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G186(P) Why do children return to the emergency department?
  1. S Saroey,
  2. JM Cohen
  1. Department of Paediatrics, University College Hospital, London, UK

Abstract

Aim To compare the reasons for frequent (5–9) and very frequent (10 or more) childhood attendances to an Emergency Department (ED) as part of a collaborative Clinical Commisioning Group (CCG)-wide quality improvement project.

Methods Retrospective audit of electronic records of frequent and very frequent paediatric ED attendances over a 1-year period from September 2013 to August 2014.

Results 11,639 children under the age of 17 years attended the ED resulting in 16,152 attendances between September 2013 to August 2014 (Figure 1).

Abstract G186(P) Figure 1

Breakdown of number of attendances

80 children were frequent attenders (5–9 episodes, total 403 attendances) and 5 children were very frequent attenders (10 or more attendances, total 61 attendances). Within these two groups at least 82% and 97% attendances were non-trauma/illness related in the frequent and very frequent attenders respectively. At least 62% episodes in the frequent and 39% episodes in the very frequent attenders group could possibly have been managed in primary care (Figures 2 and 3).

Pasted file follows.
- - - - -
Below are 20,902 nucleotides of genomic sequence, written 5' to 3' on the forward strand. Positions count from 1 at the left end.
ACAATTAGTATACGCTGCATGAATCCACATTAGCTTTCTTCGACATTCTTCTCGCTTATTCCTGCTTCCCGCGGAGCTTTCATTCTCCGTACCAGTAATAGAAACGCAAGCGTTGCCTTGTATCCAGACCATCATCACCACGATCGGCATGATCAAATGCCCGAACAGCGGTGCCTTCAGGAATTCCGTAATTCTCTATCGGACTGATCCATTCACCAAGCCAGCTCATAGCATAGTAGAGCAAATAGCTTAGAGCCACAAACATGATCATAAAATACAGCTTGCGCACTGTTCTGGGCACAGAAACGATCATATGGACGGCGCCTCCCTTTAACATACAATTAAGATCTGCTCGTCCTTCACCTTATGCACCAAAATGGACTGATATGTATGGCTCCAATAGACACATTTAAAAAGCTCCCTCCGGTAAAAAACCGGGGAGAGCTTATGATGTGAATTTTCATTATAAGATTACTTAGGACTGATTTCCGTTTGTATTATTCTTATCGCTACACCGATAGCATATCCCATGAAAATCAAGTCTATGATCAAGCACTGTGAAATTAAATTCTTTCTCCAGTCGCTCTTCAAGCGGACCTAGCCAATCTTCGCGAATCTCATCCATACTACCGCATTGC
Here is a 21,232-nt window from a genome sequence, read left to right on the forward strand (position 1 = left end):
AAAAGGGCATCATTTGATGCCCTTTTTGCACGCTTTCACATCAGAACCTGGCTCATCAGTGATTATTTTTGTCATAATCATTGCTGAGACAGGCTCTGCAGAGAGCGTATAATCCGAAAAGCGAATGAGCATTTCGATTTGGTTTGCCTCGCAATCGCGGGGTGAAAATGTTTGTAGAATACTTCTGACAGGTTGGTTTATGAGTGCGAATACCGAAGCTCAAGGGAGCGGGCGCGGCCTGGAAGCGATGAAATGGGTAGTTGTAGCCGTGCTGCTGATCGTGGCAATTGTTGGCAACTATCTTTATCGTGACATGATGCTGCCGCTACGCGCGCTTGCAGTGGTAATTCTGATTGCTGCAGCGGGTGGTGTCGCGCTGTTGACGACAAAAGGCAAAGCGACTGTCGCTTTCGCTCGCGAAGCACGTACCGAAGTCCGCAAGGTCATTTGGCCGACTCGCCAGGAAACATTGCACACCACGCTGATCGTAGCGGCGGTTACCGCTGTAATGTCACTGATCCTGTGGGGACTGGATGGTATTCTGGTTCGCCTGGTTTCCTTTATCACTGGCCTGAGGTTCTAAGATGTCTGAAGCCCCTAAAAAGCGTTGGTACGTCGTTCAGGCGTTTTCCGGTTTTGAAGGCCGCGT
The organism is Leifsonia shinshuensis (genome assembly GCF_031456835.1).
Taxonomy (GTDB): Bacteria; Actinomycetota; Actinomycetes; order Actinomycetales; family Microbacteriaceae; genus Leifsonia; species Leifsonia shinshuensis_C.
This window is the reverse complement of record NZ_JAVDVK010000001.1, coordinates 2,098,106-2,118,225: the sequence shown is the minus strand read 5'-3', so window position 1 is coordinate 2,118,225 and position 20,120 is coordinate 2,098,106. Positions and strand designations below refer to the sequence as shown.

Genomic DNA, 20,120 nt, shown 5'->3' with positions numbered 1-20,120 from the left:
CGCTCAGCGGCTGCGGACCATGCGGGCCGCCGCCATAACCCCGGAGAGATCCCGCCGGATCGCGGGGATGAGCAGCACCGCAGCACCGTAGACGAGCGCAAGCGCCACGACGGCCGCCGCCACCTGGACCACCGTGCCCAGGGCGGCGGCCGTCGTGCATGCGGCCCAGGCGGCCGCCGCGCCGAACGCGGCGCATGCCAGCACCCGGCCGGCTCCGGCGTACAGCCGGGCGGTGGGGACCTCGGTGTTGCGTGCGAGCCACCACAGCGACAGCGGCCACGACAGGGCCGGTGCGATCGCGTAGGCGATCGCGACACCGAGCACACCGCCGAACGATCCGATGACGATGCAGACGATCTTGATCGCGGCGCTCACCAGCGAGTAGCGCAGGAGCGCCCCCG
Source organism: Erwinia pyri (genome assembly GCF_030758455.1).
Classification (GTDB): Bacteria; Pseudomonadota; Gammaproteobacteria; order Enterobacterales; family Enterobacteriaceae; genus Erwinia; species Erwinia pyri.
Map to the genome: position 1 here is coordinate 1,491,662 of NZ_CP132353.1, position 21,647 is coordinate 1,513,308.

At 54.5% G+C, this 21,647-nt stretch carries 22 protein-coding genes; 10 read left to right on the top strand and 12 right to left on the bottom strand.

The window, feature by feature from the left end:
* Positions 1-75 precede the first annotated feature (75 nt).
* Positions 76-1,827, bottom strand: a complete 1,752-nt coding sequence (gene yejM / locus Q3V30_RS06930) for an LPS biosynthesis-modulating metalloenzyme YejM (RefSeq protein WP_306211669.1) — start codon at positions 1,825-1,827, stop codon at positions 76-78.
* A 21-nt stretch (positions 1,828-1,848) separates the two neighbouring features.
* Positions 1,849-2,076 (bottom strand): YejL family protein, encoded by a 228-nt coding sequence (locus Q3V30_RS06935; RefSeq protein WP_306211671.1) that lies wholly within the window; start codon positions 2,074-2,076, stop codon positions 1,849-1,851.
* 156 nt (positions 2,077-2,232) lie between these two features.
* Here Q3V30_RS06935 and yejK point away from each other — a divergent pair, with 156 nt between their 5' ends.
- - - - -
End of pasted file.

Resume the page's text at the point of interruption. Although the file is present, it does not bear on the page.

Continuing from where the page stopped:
Abstract G186(P) Figure 2

Percentage of episodes manageable in primary care (5/year cohort)

Abstract G186(P) Figure 3

Percentage of episodes manageable in primary care (10/year cohort)

Conclusion Albeit the limitations of the study given the small number of patients, our findings suggest that a large proportion of paediatric ED workload consists of patients who may have been managed in primary care particularly those who were frequent attenders. The frequent attender diagnoses mirror previous data on overall attendances; which is very heavily biassed by those coming just once, whereas the very frequent attenders represent a cohort much of which is not amenable to primary care treatment. Those that attended very frequently more commonly had chronic underlying conditions and were less likely to present inappropriately. Hence focusing efforts on the frequent rather than the very frequent attenders may be a more effective and profitable approach. Larger prospective studies involving multiple trusts and taking into account patients' reasons for attendance may help to better understand and plan acute as well as integrated services.

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